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7 thoughts on “D2C – Howe”
Hey, this was a really good presentation. Do you have any ideas as to why there seems to be an inverse dose response?
We aren’t entirely sure why there is the inverse response! It can happen for a wide variety of reasons. Some drugs to tend to behave in this manner, such as endocrine disruptors like Bisphenol A – a dose-response curve of this would have a sort of “inverted U shape”. It is mainly just due to the chemical nature of the compound!
What are some things you can do accomplish Phenazopyridine if it becomes a “true” hit, and what further testing does it require?
Most further tests would be similar to the ones we conducted here – we would be looking to see how effective Phenazopyridine is as a chemotherapy in various model organisms. If it did show statistical promise, testing could begin on toxicity levels as well as the most effective dose (it isn’t always the highest dose!).
For your future experiments, when considering different compounds to use what are some characteristics the compound must have and what compounds would you like to experiment with next( if applicable)?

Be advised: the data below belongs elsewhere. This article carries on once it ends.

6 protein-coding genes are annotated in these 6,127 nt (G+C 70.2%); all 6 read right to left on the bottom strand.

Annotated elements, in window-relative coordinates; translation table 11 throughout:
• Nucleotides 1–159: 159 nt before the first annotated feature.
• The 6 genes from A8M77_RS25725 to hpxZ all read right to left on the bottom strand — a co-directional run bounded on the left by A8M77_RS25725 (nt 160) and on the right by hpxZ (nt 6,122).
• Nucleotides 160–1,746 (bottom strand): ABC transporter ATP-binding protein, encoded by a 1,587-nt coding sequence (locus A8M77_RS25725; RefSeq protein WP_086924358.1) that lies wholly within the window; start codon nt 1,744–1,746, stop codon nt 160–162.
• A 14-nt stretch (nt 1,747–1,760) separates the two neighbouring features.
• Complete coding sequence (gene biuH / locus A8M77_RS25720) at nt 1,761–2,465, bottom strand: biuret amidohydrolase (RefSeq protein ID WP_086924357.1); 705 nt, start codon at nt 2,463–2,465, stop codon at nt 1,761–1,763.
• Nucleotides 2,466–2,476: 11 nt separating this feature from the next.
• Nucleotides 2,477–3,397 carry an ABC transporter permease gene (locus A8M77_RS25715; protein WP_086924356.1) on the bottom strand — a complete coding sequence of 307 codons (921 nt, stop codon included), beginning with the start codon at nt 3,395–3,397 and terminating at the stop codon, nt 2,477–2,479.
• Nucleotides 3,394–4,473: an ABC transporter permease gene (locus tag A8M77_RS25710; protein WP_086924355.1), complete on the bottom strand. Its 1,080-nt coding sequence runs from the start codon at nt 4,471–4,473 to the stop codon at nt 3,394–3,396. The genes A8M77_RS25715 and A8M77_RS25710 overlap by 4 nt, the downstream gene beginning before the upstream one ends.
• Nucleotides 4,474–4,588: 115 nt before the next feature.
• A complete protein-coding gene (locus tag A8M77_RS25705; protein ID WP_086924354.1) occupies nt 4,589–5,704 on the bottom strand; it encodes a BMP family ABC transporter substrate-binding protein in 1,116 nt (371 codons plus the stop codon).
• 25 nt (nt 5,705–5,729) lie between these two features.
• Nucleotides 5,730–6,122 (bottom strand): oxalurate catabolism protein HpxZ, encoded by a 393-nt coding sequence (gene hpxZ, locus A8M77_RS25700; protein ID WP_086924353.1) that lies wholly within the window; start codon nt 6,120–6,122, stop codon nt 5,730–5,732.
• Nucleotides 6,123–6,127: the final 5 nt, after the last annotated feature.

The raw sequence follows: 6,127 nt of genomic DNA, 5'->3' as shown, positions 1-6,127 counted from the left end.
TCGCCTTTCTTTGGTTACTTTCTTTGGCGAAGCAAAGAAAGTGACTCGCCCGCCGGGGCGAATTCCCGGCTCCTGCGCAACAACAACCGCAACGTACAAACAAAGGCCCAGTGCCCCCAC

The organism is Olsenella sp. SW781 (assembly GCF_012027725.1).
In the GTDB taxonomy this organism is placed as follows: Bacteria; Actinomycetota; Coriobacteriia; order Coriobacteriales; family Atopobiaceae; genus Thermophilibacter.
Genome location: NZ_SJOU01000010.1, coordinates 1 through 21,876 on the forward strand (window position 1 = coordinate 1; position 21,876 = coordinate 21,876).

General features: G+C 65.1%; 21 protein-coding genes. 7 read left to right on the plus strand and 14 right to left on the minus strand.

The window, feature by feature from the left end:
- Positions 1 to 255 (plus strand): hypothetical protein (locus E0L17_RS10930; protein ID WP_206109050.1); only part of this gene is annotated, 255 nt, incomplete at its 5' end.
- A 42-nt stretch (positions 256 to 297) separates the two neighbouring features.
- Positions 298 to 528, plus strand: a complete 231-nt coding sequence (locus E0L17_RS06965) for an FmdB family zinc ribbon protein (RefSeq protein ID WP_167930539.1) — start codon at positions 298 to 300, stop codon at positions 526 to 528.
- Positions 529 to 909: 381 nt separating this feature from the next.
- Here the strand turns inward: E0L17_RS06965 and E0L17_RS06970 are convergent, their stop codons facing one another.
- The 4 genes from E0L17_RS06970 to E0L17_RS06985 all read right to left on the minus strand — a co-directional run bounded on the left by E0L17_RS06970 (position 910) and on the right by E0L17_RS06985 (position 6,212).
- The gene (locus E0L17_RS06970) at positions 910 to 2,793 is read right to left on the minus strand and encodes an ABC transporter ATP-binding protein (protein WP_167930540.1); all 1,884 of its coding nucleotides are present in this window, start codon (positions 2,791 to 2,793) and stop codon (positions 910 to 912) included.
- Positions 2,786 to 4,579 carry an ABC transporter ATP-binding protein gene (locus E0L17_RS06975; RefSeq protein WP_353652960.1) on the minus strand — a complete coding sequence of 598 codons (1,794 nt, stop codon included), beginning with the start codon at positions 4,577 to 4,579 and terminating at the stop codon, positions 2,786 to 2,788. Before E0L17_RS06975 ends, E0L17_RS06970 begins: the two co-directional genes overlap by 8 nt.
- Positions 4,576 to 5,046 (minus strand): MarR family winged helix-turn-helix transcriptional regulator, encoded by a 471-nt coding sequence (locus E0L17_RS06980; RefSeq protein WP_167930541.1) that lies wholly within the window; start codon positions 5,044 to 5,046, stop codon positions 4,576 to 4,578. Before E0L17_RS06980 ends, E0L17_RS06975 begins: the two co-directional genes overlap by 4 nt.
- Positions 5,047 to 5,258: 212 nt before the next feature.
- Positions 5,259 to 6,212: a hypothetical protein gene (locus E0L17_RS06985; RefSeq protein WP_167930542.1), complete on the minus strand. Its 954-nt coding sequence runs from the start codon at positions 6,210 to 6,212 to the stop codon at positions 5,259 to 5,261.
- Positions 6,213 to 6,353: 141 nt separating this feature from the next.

We selected our compounds because they showed structural similarity to two compounds that had shown promise in previous drug screens. We would be interested in taking a similar approach for any future compounds. Since 5-norbornene-2-carboxylic acid showed very little promise, we would be interested in researching compounds that show structural similarity to Phenazopyridine, as it was close to being a hit. PubChem is a super useful tool for this – you can search for compounds with similar structures to a chosen one.
Wonderful presentation. I was wondering if you had any ideas as to why the results of your experiment ended up being the inverse of what you expected the values to be?